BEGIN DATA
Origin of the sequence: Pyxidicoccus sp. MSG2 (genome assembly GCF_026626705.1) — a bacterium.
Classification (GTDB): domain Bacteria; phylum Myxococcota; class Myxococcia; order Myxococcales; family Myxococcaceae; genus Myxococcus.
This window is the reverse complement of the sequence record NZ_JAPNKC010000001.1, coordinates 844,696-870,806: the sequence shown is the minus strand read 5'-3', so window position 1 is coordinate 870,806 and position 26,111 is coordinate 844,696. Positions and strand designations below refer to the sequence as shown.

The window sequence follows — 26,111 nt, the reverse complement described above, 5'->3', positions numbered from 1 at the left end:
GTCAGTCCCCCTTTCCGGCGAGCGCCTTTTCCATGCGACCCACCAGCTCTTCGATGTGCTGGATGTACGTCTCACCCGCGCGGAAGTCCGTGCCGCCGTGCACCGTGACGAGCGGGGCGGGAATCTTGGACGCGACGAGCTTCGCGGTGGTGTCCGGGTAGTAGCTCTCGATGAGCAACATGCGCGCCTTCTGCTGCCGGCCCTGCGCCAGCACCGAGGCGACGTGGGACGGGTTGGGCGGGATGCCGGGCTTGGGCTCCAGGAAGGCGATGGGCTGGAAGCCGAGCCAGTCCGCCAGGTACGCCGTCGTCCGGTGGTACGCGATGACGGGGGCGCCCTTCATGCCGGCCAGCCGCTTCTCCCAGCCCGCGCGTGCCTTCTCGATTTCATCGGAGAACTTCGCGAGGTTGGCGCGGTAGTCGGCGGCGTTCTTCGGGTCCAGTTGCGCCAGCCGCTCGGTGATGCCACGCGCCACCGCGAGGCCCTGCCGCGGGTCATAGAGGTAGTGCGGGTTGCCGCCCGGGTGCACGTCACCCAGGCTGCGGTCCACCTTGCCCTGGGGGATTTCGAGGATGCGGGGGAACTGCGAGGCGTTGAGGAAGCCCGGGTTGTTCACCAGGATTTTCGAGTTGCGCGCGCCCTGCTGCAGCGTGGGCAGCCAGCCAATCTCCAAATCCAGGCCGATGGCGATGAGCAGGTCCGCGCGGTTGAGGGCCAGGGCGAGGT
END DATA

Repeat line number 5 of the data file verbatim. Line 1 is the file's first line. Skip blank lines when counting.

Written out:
GTCAGTCCCCCTTTCCGGCGAGCGCCTTTTCCATGCGACCCACCAGCTCTTCGATGTGCTGGATGTACGTCTCACCCGCGCGGAAGTCCGTGCCGCCGTGCACCGTGACGAGCGGGGCGGGAATCTTGGACGCGACGAGCTTCGCGGTGGTGTCCGGGTAGTAGCTCTCGATGAGCAACATGCGCGCCTTCTGCTGCCGGCCCTGCGCCAGCACCGAGGCGACGTGGGACGGGTTGGGCGGGATGCCGGGCTTGGGCTCCAGGAAGGCGATGGGCTGGAAGCCGAGCCAGTCCGCCAGGTACGCCGTCGTCCGGTGGTACGCGATGACGGGGGCGCCCTTCATGCCGGCCAGCCGCTTCTCCCAGCCCGCGCGTGCCTTCTCGATTTCATCGGAGAACTTCGCGAGGTTGGCGCGGTAGTCGGCGGCGTTCTTCGGGTCCAGTTGCGCCAGCCGCTCGGTGATGCCACGCGCCACCGCGAGGCCCTGCCGCGGGTCATAGAGGTAGTGCGGGTTGCCGCCCGGGTGCACGTCACCCAGGCTGCGGTCCACCTTGCCCTGGGGGATTTCGAGGATGCGGGGGAACTGCGAGGCGTTGAGGAAGCCCGGGTTGTTCACCAGGATTTTCGAGTTGCGCGCGCCCTGCTGCAGCGTGGGCAGCCAGCCAATCTCCAAATCCAGGCCGATGGCGATGAGCAGGTCCGCGCGGTTGAGGGCCAGGGCGAGGT